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March 4, 2013
Painting the Black
The 2013 Free Agents and Hidden Rationality
In dissecting the list we have to begin with the two unemployed players that were ranked: Kyle Lohse (ninth) and Jose Valverde (43rd). Two missteps on the list's part, or unfortunate victims of the marketplace? How about one apiece. Lohse has not signed because of the draft-pick compensation requirement rather than his talent (he's fine as a middle-of-the-rotation starter). Were I redoing the list, Lohse would remain at nine. The same is not true of Valverde. He would lose his spot to a more-deserving player. Perhaps Lance Berkman, who went unranked because of the trepidation surrounding his future.
To figure out who else I misplaced, either by over- or under-ranking, I relied upon each player's average annual value of the guaranteed portion of their contracts. (The reason I favored AAV to total value is because of the intent of the list. I ranked players based on their present talent level as opposed to their future value; hence Hiroki Kuroda ranked in the top 10 despite being a short-term investment.) I found the correlation between my rankings and AAV and then compared the expected AAV to the actual AAV. From there I could use the deltas to figure out my most overrated (players who signed for less than their ranks suggested) and underrated (players who signed for more than anticipated). On the whole I was satisfied with how things turned out:
There were, however, a few rankings I'd like back. Let's start with the players I overrated: Mike Napoli (ranked 12th but came in 35th in AAV), Shaun Marcum (24, 38), and Ryan Madson (30, 41). Each of these players boasts an injury history. Not to make an excuse for overzealous rankings but this is one of the big issues with internal versus external valuations of players. Both the pitchers have undergone Tommy John surgery in the past, with Madson still on the recovery road. Napoli's hip issues seemed to drop his price only after he agreed to a lucrative deal with the Red Sox. If it took a team-issued physical to find the flaw then how should any of us know about it in advance?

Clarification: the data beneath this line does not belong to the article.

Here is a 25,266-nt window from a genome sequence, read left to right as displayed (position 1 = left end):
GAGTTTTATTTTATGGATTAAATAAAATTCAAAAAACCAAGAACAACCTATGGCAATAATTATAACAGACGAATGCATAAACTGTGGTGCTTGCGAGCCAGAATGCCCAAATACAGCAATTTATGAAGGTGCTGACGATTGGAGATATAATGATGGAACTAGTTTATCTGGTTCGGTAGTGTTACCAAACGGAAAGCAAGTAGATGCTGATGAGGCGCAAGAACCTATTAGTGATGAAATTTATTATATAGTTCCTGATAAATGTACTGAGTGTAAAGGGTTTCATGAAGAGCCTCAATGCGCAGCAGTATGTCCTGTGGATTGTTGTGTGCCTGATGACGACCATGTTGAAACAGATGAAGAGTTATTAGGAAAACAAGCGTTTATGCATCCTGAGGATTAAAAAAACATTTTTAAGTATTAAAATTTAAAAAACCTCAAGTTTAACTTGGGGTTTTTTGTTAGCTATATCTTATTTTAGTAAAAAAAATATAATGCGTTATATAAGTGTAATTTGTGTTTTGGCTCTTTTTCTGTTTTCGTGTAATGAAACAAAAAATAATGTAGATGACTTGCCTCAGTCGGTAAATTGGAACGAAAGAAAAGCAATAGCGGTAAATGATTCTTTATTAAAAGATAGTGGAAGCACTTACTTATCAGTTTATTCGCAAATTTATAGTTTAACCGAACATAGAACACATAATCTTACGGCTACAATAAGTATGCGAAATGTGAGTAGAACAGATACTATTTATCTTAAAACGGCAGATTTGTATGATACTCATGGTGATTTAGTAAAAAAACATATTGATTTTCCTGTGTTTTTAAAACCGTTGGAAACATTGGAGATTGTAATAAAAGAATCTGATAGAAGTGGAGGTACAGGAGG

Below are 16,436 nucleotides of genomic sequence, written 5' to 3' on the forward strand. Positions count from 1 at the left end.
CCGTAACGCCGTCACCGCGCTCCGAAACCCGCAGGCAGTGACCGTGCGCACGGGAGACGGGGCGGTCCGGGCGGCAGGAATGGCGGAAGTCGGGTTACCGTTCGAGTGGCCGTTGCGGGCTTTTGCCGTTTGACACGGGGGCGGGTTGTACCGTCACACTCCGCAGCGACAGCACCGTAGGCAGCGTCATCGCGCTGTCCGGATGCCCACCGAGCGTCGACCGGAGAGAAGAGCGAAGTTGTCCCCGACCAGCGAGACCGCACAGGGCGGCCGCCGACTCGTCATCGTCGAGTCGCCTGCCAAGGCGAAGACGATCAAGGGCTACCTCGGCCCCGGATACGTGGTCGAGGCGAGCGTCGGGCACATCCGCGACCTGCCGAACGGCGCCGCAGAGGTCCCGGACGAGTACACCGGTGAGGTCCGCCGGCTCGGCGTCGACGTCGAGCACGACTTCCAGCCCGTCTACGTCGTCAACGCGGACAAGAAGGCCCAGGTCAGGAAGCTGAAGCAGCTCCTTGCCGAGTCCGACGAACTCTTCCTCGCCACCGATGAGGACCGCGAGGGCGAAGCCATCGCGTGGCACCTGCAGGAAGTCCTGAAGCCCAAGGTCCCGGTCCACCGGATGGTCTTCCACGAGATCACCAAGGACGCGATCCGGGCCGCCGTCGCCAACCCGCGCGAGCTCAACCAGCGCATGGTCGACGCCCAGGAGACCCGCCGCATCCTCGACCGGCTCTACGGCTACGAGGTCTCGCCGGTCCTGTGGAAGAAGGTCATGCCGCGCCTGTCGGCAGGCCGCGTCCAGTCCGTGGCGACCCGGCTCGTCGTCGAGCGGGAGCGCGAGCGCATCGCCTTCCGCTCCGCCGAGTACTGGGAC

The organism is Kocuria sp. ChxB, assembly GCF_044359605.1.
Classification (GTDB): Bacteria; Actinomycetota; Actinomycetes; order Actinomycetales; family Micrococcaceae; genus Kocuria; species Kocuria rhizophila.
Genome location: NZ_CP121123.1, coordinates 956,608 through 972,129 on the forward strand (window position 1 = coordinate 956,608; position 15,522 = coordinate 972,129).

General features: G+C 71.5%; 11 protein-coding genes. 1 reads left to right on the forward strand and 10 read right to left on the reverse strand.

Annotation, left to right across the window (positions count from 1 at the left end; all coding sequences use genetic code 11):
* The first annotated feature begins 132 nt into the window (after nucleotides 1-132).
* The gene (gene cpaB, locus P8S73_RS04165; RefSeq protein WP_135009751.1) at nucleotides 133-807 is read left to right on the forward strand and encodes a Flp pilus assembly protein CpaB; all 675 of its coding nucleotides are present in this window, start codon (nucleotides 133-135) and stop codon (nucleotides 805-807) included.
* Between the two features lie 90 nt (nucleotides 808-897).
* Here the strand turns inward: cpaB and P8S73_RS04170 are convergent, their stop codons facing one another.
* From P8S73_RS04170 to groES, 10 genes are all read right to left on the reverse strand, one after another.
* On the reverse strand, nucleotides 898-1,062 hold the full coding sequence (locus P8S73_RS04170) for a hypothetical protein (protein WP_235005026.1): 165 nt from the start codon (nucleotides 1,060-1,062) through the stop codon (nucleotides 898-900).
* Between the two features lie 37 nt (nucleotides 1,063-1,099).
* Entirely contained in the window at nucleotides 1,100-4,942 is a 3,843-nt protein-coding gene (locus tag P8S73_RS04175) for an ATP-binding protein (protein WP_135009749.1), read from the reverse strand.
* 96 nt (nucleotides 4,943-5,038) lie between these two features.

As for the underrated players: Andy Pettitte ranked 32nd initially but finished 13th in AAV. Pettitte's choices seemed limited to the Yankees or retirement so it seems the team simply met his price. Jonathan Broxton might be the worst ranking of the bunch, seeing as how he improved 18 spots after signing a three-year deal with the Reds. Broxton began throwing a cutter after joining the team (an observation later confirmed by Ryan Hanigan). Perhaps Walt Jocketty and company fell victim to the endowment effect and overvalued what the new pitch means to his odds of succeeding heading forward, but had I known about the pitch at the time he would've slotted somewhat higher.
Zack Greinke and Josh Hamilton were also underrated. Yes, those were the top-two players on my list, but the limitations of the format understated their superiority relative to the rest of the class. Hamilton and Greinke received the highest AAV of the class by $8 million. While they both netted AAV of $24.5 million or more only three others topped $15 million. This may have been a weak class but the market gave the two elite players their due.
The team prediction portion of my list went about as poorly as expected. I got six out of 48 right but you can call it six out of 50 without an argument. In theory you have a one-in-30 shot at getting one player right, which means random chance should see you guess about two players correctly. In reality you should get more than two right. That's because not every player carries a one-in-30 chance; we all knew Greinke would sign with one of three or four teams, and we all knew which teams had a specific need for a certain position. Six out of 50 represents about the bare minimum given that the guesses weren't completely random.
If there are lessons to take away from this exercise, they involve two oft-repeated truths regarding the information divide between teams and outsiders: personal attributes and the endowment effect. Teams know players better than we do—easy enough to acknowledge as true. The second one is sticky. We see teams like the Reds re-sign Broxton or the Dodgers re-sign Brandon League and we snark. But in reality these teams are simply doubling-down on their own investments. Is there a degree of irrationality to it all? Maybe sometimes. But irrationality is part of all marketplaces, and part of the decision-making process. The key is separating true irrationality from hidden rationality. In most cases we don't have enough information to tell the difference, whether we'd like to admit it or not.